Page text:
Claim: Better Stability In The Wind

I played the Mizuno RB Tour balls in both Seattle before the snow and in California on vacation. The most memorable shot I have while testing the RB Tour X was a drive at Angeles National on the Par-5 8th.

The wind was blowing about 10 mph from the left and slightly from the rear, a pond starts on the left at about 325 yards off the tee and the right is bordered by a series of unplayable native areas. I found my ball in the middle of the fairway after a monstrous 315-yard drive.

The distance was great, but what was even more impressive was how the ball held its line through the wind. At roughly 10 mph I wouldn’t even factor the wind into my shot equation with the Mizuno RB Tour.

Claim Affirmed

Claim: Excellent Control Around The Greens

Everything about the RB Tour golf balls has pointed in the right direction through my testing, but how did the ball do around the greens?

The feel around the greens was impressive. I was able to hit chip shots with enough spin for them to check on the quick Bermuda greens, and back a ball up with a full wedge swing.

Again, I was pleasantly surprised with the performance of these golf balls. There is no reason to think that players of most skill levels will find these a great offering.

Claim Affirmed


Final Thoughts

After many years of research and development, Mizuno finally brought a ball to the U.S. market. While I had my initial doubts due to the visual appearance, I shouldn’t have doubted Mizuno’s quality.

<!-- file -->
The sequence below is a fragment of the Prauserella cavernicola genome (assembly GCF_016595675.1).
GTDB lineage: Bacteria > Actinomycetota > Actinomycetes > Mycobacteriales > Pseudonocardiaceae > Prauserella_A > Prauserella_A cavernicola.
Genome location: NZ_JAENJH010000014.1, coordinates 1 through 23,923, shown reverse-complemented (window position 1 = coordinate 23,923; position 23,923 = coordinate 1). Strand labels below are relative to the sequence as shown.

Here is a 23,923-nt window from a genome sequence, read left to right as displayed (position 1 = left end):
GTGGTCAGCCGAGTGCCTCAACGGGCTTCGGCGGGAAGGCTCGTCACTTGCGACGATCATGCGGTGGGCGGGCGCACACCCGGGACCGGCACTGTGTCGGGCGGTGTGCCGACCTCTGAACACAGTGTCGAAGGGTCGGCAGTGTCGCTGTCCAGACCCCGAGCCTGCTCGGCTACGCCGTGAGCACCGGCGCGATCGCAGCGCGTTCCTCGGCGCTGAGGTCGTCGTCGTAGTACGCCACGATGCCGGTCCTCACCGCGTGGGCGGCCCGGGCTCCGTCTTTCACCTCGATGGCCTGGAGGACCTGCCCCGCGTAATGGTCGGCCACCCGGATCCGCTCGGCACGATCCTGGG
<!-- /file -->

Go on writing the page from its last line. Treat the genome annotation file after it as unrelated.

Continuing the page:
I’m not sure if you’ll see droves of players running out to switch from their current Tour-level gamer, but if you’re not married to one ball, you should do yourself a favor and give these a try.

I enjoyed the feel and flight trajectory of these golf balls. They reacted in the way that a Tour-level ball should. The slightly firmer RB Tour X was my preferred ball, but when it comes down to it, they played similarly.

We want to know what you think, are you excited to try out the new Mizuno ball?

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Keith Schneider

Web Content Manager at GolfDiscount.com
Keith Schneider Age: 34 Handicap: 4.9 Introduction to golf: Age 14 Playing years: 20 Rounds per year: 75+ Hole in Ones: 1 WITB Driver: Titleist TS2 10.5° Project X HZRDUS Smoke 65 6.5 3 Wood: Cobra King F9 Fairway Wood 3-Wood Project X HZRDUS Smoke 75 6.5 2-Iron: Mizuno MP-18 MMC Fli-Hi KBS Tour C Taper Lite Stiff 1° weak 1.5° upright Irons: Mizuno MP-68 (4-PW) +1/2" Dynamic Gold X100 2° upright Wedge: Titleist Vokey SM7 51° 8° bounce Dynamic Gold S400 F Grind Wedge: Titleist Vokey SM7 Wedge Works 55° 14° bounce Dynamic Gold S400 F Grind Wedge: Titleist Vokey SM7 Wedge Works 60° 6° bounce Dynamic Gold S400 K Grind Putter: Scotty Cameron Studio Style Newport 2 35" Balls: Titleist ProV1x, TaylorMade Tour Preferred X or Callaway Chrome Soft X